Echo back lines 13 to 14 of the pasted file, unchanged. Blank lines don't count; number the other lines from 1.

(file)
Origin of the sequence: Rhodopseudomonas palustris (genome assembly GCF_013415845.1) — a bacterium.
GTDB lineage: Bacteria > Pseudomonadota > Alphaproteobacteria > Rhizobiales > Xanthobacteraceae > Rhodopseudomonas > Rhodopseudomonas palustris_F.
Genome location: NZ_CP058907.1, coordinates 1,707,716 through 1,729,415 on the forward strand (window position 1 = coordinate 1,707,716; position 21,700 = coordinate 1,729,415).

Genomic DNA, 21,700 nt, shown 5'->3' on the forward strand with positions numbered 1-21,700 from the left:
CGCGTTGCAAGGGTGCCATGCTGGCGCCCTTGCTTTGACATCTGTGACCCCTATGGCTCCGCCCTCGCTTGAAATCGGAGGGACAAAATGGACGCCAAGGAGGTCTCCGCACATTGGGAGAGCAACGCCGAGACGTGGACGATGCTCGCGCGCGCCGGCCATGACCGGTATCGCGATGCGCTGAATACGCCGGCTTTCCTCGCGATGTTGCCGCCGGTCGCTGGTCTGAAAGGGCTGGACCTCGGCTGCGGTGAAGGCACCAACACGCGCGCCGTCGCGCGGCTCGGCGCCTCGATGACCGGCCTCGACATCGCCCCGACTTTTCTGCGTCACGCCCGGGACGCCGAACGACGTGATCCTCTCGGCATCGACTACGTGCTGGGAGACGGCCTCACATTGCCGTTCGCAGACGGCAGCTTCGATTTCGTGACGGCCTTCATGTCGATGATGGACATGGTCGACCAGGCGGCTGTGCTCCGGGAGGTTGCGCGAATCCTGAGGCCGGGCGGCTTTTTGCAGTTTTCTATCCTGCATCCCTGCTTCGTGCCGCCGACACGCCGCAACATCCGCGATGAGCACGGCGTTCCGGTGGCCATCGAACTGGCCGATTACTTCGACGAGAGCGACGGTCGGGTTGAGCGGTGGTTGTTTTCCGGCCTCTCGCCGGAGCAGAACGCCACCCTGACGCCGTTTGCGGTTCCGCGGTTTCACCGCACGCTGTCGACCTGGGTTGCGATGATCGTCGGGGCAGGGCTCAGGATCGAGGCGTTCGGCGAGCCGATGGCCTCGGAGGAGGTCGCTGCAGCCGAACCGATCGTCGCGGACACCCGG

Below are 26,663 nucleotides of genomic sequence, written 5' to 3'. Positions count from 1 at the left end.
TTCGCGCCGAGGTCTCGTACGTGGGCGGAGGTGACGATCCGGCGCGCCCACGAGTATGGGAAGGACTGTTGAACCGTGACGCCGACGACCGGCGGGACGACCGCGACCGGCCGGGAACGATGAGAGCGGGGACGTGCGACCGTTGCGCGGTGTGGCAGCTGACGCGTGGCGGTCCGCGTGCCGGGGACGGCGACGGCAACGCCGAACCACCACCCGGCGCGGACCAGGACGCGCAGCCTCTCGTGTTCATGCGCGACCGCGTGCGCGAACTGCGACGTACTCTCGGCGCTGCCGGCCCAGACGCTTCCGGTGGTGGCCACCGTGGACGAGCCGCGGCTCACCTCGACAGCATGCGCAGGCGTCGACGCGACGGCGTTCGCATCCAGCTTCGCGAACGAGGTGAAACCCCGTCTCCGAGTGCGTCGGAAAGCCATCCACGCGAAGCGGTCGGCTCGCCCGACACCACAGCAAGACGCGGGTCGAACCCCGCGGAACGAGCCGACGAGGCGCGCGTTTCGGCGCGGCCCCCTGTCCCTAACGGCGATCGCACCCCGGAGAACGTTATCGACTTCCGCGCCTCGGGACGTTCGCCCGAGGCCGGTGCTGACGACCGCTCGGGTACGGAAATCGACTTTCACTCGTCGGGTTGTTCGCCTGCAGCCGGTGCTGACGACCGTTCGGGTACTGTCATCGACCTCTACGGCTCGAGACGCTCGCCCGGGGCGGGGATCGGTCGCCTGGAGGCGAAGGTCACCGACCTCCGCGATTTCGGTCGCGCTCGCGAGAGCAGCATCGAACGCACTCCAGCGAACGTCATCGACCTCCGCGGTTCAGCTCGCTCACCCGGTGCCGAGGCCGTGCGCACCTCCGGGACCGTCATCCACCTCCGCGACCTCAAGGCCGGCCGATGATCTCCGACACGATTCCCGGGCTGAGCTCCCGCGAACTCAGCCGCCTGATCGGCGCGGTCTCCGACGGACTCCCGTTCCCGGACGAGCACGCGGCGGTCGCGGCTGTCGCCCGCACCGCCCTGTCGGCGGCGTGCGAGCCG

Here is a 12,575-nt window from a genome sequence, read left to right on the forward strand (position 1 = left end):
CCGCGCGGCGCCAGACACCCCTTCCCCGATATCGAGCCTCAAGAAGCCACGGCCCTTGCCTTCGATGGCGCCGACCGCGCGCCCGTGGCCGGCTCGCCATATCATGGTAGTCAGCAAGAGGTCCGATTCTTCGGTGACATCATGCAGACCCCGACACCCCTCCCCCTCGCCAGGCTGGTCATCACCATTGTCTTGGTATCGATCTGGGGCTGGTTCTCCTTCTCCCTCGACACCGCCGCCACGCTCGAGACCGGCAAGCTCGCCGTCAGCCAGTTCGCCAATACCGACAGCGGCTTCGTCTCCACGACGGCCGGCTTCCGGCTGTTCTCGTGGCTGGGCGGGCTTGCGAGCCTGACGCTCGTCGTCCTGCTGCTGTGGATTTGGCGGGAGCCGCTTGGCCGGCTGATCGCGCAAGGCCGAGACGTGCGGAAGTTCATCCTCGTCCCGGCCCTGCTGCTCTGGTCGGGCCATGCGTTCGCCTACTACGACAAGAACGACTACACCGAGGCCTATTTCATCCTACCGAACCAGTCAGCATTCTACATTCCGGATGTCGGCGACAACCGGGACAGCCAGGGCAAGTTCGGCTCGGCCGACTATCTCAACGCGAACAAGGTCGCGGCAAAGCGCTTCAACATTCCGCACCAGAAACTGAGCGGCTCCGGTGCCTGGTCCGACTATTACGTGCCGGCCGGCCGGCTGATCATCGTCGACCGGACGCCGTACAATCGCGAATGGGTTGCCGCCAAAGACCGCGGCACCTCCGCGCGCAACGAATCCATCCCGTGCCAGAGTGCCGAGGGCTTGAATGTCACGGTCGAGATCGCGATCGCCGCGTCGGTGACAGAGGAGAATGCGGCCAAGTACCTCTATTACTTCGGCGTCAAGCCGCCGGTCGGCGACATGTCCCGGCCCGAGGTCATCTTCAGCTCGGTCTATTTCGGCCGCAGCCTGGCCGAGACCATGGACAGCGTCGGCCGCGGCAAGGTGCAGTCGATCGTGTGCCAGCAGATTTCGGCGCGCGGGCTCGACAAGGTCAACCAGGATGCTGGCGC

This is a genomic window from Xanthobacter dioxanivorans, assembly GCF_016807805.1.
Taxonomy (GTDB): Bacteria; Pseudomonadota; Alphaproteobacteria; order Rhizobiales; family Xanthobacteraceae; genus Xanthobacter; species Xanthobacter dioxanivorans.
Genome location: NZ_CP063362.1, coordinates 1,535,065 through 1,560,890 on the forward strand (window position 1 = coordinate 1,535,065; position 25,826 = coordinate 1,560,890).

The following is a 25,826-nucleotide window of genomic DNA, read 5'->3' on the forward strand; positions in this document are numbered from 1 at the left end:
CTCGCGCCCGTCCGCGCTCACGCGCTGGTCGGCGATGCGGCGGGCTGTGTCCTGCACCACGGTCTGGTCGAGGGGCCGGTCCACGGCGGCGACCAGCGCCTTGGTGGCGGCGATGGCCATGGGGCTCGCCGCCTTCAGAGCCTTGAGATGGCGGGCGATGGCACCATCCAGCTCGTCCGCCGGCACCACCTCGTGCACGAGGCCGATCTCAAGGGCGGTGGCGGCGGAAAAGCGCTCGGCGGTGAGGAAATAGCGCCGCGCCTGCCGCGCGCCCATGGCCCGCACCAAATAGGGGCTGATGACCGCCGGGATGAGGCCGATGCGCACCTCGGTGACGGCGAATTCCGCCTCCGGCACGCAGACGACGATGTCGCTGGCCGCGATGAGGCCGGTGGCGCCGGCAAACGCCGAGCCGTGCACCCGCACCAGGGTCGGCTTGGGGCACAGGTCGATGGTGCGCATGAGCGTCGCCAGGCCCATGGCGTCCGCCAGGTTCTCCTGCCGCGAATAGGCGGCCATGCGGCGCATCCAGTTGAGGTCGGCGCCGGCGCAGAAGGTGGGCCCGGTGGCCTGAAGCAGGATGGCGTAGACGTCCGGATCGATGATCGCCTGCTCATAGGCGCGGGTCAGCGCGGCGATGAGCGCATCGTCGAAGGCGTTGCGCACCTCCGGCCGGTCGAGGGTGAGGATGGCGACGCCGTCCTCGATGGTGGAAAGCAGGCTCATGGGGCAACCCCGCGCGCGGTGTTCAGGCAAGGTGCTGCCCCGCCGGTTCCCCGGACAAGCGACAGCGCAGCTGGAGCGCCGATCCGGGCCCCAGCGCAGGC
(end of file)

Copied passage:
The following is a 25,826-nucleotide window of genomic DNA, read 5'->3' on the forward strand; positions in this document are numbered from 1 at the left end:
CTCGCGCCCGTCCGCGCTCACGCGCTGGTCGGCGATGCGGCGGGCTGTGTCCTGCACCACGGTCTGGTCGAGGGGCCGGTCCACGGCGGCGACCAGCGCCTTGGTGGCGGCGATGGCCATGGGGCTCGCCGCCTTCAGAGCCTTGAGATGGCGGGCGATGGCACCATCCAGCTCGTCCGCCGGCACCACCTCGTGCACGAGGCCGATCTCAAGGGCGGTGGCGGCGGAAAAGCGCTCGGCGGTGAGGAAATAGCGCCGCGCCTGCCGCGCGCCCATGGCCCGCACCAAATAGGGGCTGATGACCGCCGGGATGAGGCCGATGCGCACCTCGGTGACGGCGAATTCCGCCTCCGGCACGCAGACGACGATGTCGCTGGCCGCGATGAGGCCGGTGGCGCCGGCAAACGCCGAGCCGTGCACCCGCACCAGGGTCGGCTTGGGGCACAGGTCGATGGTGCGCATGAGCGTCGCCAGGCCCATGGCGTCCGCCAGGTTCTCCTGCCGCGAATAGGCGGCCATGCGGCGCATCCAGTTGAGGTCGGCGCCGGCGCAGAAGGTGGGCCCGGTGGCCTGAAGCAGGATGGCGTAGACGTCCGGATCGATGATCGCCTGCTCATAGGCGCGGGTCAGCGCGGCGATGAGCGCATCGTCGAAGGCGTTGCGCACCTCCGGCCGGTCGAGGGTGAGGATGGCGACGCCGTCCTCGATGGTGGAAAGCAGGCTCATGGGGCAACCCCGCGCGCGGTGTTCAGGCAAGGTGCTGCCCCGCCGGTTCCCCGGACAAGCGACAGCGCAGCTGGAGCGCCGATCCGGGCCCCAGCGCAGGC